Local traders are expecting the market to improve in late July. Perhaps they are counting on Belgium and Israel being on vacation.
Demand and prices remain relatively steady with a few slight fluctuations. Rounds are seeing a few declines, mainly in VS-SI goods. In fancy shapes, there is an increased interest in pointers. For squares, changes are too few and far between to identify a clear trend.
The Hong Kong market remain stable. With the exception of isolated demand for 1 and 1.50 carats DEFG SI-I goods with no certificates, demand for rounds remains stable.
Small (0.30-0.70 carat) pear shaped and marquee diamonds have seen an increase in demand in the DEFG color / VS quality. No changes in demand for squares.
Local and Indian traders had very low expectations for the June Hong Kong jewelry show. This attitude is derived of a combination of the state of the market, the timing of the show (no major upcoming events) and its small size.
The local market remains subdued and the economy is viewed as weak. Retail shop rental occupancy is said to have dropped by nearly 50% and there are still many vacancies, a testament to the poor state of retail in Hong Kong.
One of Chow Tai Fook’s main store locations in Central has renewed its contract at much less than the previous contract. Nevertheless, the jewelry retailer decided to close some of their slower shops when the contract ends.
Luk Fook reported that their profit for the past fiscal year will likely slumped 35-45%.
The Israeli market, just like the other diamond centers, remains generally quiet. Despite the drop in traffic at the Las Vegas show, the larger Israeli companies said they generated sales in line with their expectations. Despite the limited demand, there are still shortages in some goods and companies with goods on stock, actually generated business.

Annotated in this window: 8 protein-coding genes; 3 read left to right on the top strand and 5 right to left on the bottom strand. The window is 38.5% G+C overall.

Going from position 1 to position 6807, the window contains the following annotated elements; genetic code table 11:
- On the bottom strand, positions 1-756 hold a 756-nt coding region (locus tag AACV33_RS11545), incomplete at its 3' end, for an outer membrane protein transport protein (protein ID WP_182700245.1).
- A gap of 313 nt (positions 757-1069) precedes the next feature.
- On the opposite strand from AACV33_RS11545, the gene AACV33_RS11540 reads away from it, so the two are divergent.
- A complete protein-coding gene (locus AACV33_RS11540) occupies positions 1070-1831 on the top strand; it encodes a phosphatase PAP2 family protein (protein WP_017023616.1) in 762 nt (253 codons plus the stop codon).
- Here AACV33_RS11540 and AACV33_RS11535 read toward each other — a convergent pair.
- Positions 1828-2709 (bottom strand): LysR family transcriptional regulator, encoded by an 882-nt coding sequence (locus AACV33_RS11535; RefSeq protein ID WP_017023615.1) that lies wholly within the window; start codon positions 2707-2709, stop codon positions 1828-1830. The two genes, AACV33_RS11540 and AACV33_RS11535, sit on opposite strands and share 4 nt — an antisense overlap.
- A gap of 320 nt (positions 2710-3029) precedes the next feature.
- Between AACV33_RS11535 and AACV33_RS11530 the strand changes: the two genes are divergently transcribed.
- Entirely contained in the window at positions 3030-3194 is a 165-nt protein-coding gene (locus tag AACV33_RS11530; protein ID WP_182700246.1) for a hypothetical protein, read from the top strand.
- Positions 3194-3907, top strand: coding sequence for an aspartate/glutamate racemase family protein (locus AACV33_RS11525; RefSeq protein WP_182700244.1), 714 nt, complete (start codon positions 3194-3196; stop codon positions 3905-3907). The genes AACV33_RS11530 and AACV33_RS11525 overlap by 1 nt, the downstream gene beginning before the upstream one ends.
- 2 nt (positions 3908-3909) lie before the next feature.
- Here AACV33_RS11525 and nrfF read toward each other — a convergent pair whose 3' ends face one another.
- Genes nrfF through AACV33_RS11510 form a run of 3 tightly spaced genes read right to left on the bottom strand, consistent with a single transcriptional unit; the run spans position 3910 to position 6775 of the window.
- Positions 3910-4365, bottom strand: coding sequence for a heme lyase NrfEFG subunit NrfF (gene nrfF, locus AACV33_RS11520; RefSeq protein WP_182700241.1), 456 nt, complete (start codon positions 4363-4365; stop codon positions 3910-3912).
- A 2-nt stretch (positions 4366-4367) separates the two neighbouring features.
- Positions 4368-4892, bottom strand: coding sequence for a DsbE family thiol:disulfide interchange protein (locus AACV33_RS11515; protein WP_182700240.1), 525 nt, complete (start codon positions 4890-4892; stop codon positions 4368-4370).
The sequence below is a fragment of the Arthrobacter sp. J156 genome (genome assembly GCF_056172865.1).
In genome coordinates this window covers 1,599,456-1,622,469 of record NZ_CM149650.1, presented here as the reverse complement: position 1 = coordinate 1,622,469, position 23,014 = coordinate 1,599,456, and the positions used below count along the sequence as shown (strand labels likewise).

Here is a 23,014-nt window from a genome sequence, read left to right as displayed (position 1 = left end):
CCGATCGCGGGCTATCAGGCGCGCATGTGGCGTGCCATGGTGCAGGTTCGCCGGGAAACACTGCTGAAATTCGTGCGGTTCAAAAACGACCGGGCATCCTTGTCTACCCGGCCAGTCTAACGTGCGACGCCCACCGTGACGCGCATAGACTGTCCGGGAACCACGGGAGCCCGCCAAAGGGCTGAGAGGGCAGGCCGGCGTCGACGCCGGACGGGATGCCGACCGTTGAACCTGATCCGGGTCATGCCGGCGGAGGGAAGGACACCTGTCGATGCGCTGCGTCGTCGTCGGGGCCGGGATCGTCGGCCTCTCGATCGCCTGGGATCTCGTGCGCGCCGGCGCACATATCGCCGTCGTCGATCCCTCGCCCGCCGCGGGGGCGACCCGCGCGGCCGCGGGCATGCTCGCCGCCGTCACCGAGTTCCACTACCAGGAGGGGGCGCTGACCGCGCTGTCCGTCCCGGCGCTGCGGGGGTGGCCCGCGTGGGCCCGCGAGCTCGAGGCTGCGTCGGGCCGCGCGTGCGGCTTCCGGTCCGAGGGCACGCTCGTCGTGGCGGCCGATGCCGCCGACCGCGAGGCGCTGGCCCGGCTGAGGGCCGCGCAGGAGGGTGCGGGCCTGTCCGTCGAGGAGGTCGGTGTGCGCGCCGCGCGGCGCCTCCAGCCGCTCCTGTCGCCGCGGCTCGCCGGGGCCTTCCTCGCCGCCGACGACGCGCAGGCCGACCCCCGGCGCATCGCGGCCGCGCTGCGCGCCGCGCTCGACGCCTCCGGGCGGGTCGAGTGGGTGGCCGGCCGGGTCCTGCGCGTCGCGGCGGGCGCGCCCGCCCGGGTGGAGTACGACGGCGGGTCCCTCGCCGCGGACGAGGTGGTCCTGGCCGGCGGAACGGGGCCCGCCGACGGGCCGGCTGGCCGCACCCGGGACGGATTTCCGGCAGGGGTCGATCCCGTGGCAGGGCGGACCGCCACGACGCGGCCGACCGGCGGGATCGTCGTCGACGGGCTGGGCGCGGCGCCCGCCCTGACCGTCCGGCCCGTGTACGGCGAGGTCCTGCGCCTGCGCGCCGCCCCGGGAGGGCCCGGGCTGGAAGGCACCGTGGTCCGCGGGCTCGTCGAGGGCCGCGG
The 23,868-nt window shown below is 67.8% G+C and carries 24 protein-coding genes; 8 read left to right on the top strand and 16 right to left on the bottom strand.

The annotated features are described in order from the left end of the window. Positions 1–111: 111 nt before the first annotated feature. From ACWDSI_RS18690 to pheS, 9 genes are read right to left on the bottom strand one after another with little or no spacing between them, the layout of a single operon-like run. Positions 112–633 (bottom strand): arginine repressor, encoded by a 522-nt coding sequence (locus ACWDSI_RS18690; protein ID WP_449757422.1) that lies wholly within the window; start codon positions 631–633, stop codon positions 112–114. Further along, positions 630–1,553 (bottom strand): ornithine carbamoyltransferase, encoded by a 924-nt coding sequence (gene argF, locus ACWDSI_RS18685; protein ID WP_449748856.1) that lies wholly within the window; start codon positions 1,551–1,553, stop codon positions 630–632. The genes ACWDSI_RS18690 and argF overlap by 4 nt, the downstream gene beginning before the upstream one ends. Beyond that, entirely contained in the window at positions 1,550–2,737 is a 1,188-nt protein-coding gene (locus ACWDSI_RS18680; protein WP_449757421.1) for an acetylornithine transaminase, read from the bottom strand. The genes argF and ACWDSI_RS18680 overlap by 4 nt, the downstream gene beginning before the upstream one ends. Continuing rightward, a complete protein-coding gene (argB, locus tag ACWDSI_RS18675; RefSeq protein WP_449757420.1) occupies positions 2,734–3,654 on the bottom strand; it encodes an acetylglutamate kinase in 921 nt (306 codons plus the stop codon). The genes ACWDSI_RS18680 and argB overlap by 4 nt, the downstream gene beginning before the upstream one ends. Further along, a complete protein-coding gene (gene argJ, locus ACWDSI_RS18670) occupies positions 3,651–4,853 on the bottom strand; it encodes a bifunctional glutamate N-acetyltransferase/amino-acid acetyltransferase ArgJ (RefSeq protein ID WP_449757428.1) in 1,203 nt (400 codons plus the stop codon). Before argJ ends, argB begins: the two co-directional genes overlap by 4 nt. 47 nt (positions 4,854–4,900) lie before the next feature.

Demands for 2 carats and larger are slow and the Israeli market, which specializes in larger items, is suffering. Accordingly, prices for these goods are declining. Demand for 1-1.50 carats, G-H is seeing a small rise. Prices are stable for dossiers. Smaller goods have steady demand and prices.
Fancy color goods, especially yellows, are experiencing a small price softening. Demand is weakening for goods with mediocre makes and buyers are demanding a further reduction in prices. Traders are refusing, resulting in a very quiet market.
Nice make goods are few, however there is no demand for them either.
June vs May changes in demand in the global diamond trading centers
June vs May changes in Inventories in the global diamond trading centers
The views expressed here are solely those of the author in his private capacity. No one should act upon any opinion or information in this website without consulting a professional qualified adviser.
When you subscribe to the blog, we will send you an e-mail when there are new updates on the site so you wouldn't miss them.
Diamond industrialist Ehud Arye Laniado is a man passionate about diamonds. From his early 20s in Africa and later in Belgium honing his expertise in forecasting the value of polished diamonds by examining rough diamonds by hand, till today four decades later, as chairman of his international diamond businesses spanning mining, exploration, rough and polished diamond valuation, trading, manufacturing, retail and consultancy services, Laniado has mastered both the miniscule details of evaluating and pricing individual rough diamonds and the entire structure of the diamond industry. Today, his global operations are at the forefront of the industry, recognised in diamond capitals from Mumbai to Tel Aviv and Hong Kong to New York.